A Sneak Peek Into The World Of Refurbished Laptops
By Javier Fuller
A refurbished or recertified laptop is one that has been previously used for a short period of time and after being returned to the manufacturer is refurbished and is available in the market for sale. The reason for return can be as small as 'the user is not comfortable with the size of the screen.' Such computers are generally returned after 3 to 90 days of usage, as per the company policy. The manufacturer works upon the problems and re-sell the system with better features, at off course the lesser price of the original laptop.
The option of buying a refurbished model can definitely be a good choice if you want to get more features for your money and are particularly not looking for a faster performance. But, as the prices of the brand new models are continuing to plunge, people are also becoming apprehensive about investing in a refurbished model.
In the recent years there has been leveling of the playing field between a refurbished and a brand new laptop.
A refurbished laptop may have been used only for a few days. For instance, Dell offers money back within 30 days of purchase of its models, wherein the returned laptops are refurbished and then resold. The refurbished laptop offerings from the laptop majors like Dell, Gateway and IBM can save you money but their warranties and return policies are definitely not comparable with those offered by the new ones.
One thing that you can do if you are looking at some particular recertified or refurbished laptop is to survey the companies who are selling it, how reputed are they in the market, how long they have they been in the business and what is the process they undertake to refurbish their laptops.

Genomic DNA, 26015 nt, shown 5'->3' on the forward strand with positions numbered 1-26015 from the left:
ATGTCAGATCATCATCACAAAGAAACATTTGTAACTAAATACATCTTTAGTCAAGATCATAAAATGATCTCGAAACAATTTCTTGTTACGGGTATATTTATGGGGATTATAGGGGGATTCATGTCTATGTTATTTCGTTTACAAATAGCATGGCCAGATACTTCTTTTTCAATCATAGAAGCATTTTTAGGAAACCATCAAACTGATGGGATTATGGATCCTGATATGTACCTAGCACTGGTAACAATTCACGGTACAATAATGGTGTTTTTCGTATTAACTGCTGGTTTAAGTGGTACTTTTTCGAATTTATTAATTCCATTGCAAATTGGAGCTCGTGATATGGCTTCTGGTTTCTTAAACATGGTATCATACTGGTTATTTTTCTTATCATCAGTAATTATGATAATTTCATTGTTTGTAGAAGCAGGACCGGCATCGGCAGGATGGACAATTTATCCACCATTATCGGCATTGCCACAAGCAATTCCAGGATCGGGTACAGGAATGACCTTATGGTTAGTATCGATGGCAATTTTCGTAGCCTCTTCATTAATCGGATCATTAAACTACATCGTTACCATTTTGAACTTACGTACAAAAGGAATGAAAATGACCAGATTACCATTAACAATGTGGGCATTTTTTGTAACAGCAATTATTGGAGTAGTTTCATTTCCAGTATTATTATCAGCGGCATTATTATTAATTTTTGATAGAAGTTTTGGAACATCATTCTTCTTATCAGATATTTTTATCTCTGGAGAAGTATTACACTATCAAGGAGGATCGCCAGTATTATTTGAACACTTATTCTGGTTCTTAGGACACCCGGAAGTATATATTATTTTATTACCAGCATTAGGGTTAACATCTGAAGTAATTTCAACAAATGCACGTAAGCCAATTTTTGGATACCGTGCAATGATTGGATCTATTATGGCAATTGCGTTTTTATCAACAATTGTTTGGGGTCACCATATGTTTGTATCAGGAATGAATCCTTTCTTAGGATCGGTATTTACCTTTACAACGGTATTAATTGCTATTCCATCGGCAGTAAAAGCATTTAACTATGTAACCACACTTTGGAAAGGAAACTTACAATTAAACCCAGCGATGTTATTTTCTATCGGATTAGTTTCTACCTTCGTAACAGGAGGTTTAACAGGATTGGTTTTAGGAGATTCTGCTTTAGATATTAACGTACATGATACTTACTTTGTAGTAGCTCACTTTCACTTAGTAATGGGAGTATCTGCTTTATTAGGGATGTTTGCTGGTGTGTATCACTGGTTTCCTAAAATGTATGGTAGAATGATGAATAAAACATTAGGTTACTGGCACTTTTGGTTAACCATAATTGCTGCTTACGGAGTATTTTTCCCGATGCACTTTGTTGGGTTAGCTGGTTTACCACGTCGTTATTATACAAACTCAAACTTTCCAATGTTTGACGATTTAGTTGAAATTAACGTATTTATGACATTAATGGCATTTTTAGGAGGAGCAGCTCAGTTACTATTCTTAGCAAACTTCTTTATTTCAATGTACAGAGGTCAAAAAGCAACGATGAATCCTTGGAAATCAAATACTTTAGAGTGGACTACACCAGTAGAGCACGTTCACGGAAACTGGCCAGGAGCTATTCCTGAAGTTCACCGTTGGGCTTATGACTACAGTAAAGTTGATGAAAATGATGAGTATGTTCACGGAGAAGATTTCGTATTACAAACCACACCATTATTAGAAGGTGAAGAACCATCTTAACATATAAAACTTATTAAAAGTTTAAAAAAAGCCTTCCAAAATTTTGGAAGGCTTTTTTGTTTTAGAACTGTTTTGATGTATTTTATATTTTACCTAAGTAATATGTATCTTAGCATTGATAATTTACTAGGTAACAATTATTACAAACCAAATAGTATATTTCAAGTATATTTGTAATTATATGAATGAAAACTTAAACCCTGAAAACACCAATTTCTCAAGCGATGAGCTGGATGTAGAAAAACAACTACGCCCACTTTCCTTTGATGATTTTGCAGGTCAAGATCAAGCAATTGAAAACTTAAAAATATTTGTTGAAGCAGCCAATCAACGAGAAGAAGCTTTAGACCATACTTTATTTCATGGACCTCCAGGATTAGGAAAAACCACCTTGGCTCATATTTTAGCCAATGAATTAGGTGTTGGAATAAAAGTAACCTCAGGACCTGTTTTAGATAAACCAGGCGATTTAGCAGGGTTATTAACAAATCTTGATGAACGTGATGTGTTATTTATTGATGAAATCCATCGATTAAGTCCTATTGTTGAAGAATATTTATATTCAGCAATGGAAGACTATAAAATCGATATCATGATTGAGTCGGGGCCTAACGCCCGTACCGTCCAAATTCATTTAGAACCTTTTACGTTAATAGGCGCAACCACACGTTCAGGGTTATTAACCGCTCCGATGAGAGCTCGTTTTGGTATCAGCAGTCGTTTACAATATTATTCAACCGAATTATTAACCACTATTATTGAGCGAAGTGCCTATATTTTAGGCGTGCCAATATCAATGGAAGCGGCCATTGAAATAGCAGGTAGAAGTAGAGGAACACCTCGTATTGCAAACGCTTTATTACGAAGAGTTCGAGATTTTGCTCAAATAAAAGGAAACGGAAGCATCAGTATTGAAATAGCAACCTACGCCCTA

Refurbished laptops are being touted everywhere online these days. Each company has a different process of restoring a laptop and it can never be the same. This is what a good restoration process should look like:
examination of all the hardware components
performance of various diagnostic and performance tests
incurring basic cleanups
ensuring all cut and scratch repairs
The basic aim of this process is that the machine should run just as good as when it was a brand new.
A refurbished laptop, depending from where you buy it and what your requirements are can be even better equipped than a brand new one, priced similarly.
One of the most appealing advantages is that you can save a lot of money on this mobile PC. The warranties offered on the refurbished laptops can be as good as its new counterparts. Companies like IBM and HP have in offer a standard three month warranty on their refurbished laptops, whereas the recertified Dell Inspiron comes only with a one-year warranty. However, the above three also come with warranty upgrades that come extra on your pocket.
The biggest drawback with refurbished laptops is they cannot be customized. With them you have to compromise with the only available processes configured in the machine. Apart from this, there always remains a risk while investing in these refurbished models, but a little research helps you to minimize the risk magnitude.
Another deal killer is that you often have less time to return a refurbished laptop than you do for a new model. For instance, Dell has a 14 days return policy for refurbished model though it is 30 days for the new ones.
So, the decision to buy a refurbished laptop highly places on the individual choice, preference and budget.
About the Author
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| Some other articles by Javier Fuller|